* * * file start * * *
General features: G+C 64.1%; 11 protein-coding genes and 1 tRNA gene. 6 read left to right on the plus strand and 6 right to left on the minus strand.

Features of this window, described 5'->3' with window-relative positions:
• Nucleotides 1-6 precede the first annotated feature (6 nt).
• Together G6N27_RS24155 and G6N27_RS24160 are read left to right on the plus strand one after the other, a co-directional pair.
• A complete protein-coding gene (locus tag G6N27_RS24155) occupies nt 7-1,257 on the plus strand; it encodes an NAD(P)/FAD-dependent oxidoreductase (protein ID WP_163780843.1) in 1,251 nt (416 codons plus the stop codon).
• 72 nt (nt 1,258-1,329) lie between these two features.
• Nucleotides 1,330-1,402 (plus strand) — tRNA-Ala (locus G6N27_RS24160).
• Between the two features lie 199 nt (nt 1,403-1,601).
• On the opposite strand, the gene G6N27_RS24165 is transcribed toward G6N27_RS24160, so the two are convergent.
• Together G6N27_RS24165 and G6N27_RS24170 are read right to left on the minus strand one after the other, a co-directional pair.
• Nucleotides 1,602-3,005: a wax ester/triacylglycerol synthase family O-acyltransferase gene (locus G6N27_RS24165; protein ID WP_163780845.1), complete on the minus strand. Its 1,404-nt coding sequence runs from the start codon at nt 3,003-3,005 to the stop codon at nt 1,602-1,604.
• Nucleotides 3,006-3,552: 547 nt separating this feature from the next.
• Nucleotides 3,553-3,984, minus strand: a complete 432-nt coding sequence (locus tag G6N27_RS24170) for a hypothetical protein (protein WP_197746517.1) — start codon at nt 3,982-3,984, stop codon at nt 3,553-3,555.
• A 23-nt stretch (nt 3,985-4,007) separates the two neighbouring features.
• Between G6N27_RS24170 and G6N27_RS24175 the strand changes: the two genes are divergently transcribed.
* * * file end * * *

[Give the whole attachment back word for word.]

General features: G+C 64.1%; 11 protein-coding genes and 1 tRNA gene. 6 read left to right on the plus strand and 6 right to left on the minus strand.

Features of this window, described 5'->3' with window-relative positions:
• Nucleotides 1-6 precede the first annotated feature (6 nt).
• Together G6N27_RS24155 and G6N27_RS24160 are read left to right on the plus strand one after the other, a co-directional pair.
• A complete protein-coding gene (locus tag G6N27_RS24155) occupies nt 7-1,257 on the plus strand; it encodes an NAD(P)/FAD-dependent oxidoreductase (protein ID WP_163780843.1) in 1,251 nt (416 codons plus the stop codon).
• 72 nt (nt 1,258-1,329) lie between these two features.
• Nucleotides 1,330-1,402 (plus strand) — tRNA-Ala (locus G6N27_RS24160).
• Between the two features lie 199 nt (nt 1,403-1,601).
• On the opposite strand, the gene G6N27_RS24165 is transcribed toward G6N27_RS24160, so the two are convergent.
• Together G6N27_RS24165 and G6N27_RS24170 are read right to left on the minus strand one after the other, a co-directional pair.
• Nucleotides 1,602-3,005: a wax ester/triacylglycerol synthase family O-acyltransferase gene (locus G6N27_RS24165; protein ID WP_163780845.1), complete on the minus strand. Its 1,404-nt coding sequence runs from the start codon at nt 3,003-3,005 to the stop codon at nt 1,602-1,604.
• Nucleotides 3,006-3,552: 547 nt separating this feature from the next.
• Nucleotides 3,553-3,984, minus strand: a complete 432-nt coding sequence (locus tag G6N27_RS24170) for a hypothetical protein (protein WP_197746517.1) — start codon at nt 3,982-3,984, stop codon at nt 3,553-3,555.
• A 23-nt stretch (nt 3,985-4,007) separates the two neighbouring features.
• Between G6N27_RS24170 and G6N27_RS24175 the strand changes: the two genes are divergently transcribed.